I was driving along, enjoying Freeman’s new Letters Never Read when her cover of this tune jumped out and spun my head around. Immediately brought back the moment when, the third or fourth time I had listened to the song, I realized it was not merely an excellent hooray-for-the-weekend number, but a more profound reflection on the human condition and the need for release and freedom. And Linda Thompson flat incarnated the number. (Linda and Richard’s son Teddy Thompson plays guitar on this “Bright Lights,” produced the album, too). The Dori Freeman debut slipped past me last year. Now I will have to check it out.
We’ve had more screw-ups with a Sunday Only Times this year than ever before by a huge margin. Today was a beaut — fractions of the Globe and NY Times scrambled together.
As I’ve said before, no young’un could ever imagine what a glorious medium newspaper comics were once upon a time if all they had to look at was today’s examples. Only “Mother Goose & Grimm” made me smile — and it got a slightly grotesque joke right. Other strips trying to be “edgy” were more strange and crude. And some are so sloppy and slight with the artwork as to sicken me. Like I say, if you want a prime example of an extinct form …
Umphrey’s McGee, Live at the Murat (1997)
MOE. Warts and All, Vol. Two (2002)
Hard Working Americans, We’re All in This Together (2017)
Grateful Dead, Three From the Vault (2007)
Sounds in the air today: Umphrey’s McGee, Zonkey
Initial brilliant stroke: the title.
Very clever again and again. First three tracks in particular. Those insanely in love with their record collections will be most appreciative. For ages I hoped there would be one more grand mashup album, and this is a performance, not studio sorcery.
Most pointed “joke”: Mutual strangulation of Ted Nugent and the Beastie Boys (at least someplace I can enjoy the guitar structures without guilt/fury).
Sad reminder: the weakest numbers by far are the originals.
Just saw as much of the rebooted “Duck Tales” as I could tolerate (about half an episode). Pure franchise exploitation. At least Carl Barks isn’t around to see this.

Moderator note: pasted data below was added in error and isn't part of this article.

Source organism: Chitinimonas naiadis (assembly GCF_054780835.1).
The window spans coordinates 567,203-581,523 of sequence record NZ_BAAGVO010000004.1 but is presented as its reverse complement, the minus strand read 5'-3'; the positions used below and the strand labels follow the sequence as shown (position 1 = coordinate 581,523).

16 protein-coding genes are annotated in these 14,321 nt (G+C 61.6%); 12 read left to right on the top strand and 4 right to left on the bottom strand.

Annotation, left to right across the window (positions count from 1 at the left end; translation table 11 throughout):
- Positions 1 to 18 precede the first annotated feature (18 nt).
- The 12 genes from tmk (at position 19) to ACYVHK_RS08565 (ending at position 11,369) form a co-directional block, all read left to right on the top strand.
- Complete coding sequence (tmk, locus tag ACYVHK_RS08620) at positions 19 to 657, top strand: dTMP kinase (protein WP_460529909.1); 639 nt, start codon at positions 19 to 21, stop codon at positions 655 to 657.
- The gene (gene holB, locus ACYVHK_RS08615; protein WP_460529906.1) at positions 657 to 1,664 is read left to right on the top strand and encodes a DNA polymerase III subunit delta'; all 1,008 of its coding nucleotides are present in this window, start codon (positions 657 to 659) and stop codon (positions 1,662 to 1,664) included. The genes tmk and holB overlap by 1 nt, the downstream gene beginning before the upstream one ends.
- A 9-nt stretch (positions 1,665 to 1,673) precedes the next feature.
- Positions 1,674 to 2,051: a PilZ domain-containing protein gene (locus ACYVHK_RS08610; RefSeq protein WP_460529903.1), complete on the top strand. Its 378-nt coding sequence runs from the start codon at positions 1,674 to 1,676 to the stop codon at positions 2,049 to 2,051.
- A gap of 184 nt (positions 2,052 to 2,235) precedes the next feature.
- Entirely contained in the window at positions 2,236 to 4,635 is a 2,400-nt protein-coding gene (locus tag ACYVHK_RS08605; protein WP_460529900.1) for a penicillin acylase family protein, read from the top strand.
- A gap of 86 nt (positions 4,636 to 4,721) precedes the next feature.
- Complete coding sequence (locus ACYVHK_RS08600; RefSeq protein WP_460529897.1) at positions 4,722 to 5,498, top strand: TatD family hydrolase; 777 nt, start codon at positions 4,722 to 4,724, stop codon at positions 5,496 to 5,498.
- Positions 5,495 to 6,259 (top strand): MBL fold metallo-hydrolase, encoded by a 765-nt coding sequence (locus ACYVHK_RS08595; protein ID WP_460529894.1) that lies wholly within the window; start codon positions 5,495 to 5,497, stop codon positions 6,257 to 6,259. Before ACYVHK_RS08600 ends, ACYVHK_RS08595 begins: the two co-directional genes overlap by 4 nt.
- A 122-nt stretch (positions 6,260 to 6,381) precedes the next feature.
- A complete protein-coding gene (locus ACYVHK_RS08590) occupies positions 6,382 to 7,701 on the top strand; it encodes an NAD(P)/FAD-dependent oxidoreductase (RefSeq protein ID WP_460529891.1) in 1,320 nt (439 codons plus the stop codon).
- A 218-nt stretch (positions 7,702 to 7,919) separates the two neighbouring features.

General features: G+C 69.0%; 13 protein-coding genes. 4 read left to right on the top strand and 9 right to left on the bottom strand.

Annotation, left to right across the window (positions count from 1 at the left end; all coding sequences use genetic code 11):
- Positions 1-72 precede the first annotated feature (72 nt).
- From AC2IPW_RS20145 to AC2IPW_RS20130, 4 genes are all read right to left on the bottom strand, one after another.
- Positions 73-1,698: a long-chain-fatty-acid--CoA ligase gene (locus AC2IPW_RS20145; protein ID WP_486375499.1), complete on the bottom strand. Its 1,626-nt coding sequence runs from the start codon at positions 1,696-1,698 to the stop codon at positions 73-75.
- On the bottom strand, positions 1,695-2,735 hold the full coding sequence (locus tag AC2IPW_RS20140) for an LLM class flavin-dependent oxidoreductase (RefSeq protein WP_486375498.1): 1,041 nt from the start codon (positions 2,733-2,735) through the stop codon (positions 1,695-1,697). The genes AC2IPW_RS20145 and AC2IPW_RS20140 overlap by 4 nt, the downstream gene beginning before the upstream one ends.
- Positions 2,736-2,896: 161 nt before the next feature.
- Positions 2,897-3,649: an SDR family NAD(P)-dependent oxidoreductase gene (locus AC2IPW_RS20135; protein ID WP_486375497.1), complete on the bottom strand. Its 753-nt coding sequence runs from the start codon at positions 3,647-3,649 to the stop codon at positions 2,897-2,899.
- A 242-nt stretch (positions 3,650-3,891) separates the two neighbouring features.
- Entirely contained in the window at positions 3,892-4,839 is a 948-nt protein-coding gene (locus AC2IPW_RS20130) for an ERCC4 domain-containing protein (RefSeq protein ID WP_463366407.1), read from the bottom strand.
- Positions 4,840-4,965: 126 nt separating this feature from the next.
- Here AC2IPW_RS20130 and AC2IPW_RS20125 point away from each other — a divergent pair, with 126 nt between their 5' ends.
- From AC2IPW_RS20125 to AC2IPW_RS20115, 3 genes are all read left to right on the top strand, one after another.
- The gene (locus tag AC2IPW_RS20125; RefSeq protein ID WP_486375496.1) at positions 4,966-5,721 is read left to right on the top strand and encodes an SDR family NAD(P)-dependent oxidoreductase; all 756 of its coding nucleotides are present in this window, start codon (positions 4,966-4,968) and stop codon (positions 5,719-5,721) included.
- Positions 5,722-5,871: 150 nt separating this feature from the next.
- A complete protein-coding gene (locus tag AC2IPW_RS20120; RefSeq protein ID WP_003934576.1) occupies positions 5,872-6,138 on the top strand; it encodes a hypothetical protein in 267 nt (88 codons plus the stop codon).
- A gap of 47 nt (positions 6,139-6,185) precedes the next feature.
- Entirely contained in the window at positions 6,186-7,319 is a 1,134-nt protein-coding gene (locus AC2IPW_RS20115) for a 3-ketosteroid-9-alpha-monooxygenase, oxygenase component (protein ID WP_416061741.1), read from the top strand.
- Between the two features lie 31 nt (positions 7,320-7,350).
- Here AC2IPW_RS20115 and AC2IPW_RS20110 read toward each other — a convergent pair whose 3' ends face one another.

[Edit] I think the strong difference of opinion between me and most reviews I’ve scanned depend on when you bought your ducks. See, I thought the original series was a cheap-down of the comics, so …
This morning I think, “Hell’s smells, the last print issue of the Village Voice will hit town today, so why don’t I cruise over to Harvard Square — and specifically Out of Town News — where I grabbed acres of publications when I first moved here — and pick up a copy if any are left.”
So I get there and look around and no nuthin’ nowhere. Adding to my flightless and clueless condition I ask: “Has the Village Voice sold out already?” Manager looks at me like I’m wearing paisley shorts with hair down to my butt and says “We haven’t got the Voice for four or five years!” “Well, the last print edition was yesterday.” “Ended for us a long time ago.”
So I go to the still-prime Newbury Comics and buy a couple CDs.
I attend an excellent free class on digital marketing of your brand. I am informed that Twitter analytics exists, which is serious news to me. Now I can see what’s going on over there a lot more. Might help me ask question to improve blog traffic,even.
In the process of retiring summer wear, now-skinnier me was able to wear the T-shirt I picked up when I covered the first performance of Michael Jackson and the Jacksons’s Victory Tour. Like so much associated with these performers, the shirt itself was a contradiction: beautifully designed and printed, but made of oddly thin, fragile fabric.
(Mine has red sleeves.)
MJ really was the king of pop then. Ten times more alive than even excellent performers on stage, he turned into an enigma the second he walked off. Now I thought how far he had rumbled down and never quite climbed out of the rubble. How it was impossible to have settled feelings about him.
This is a good examination of the whole story, which, to coin a cliche, should be in the dictionary next to “sordid.”
What saddened me most this time, however, is that Michael Jackson has become a King Donald-type symbol.
OF COURSE he was a wicked, guilty monster who bribed his way out of it.
OF COURSE he was an emotionally stunted superstar who showed disgraceful bad judgement and was attacked by evil extortionists because of it.
But either way, on the cross or off the hook, he ain’t gonna be resurrected into the Victory-era life he knew anytime soon.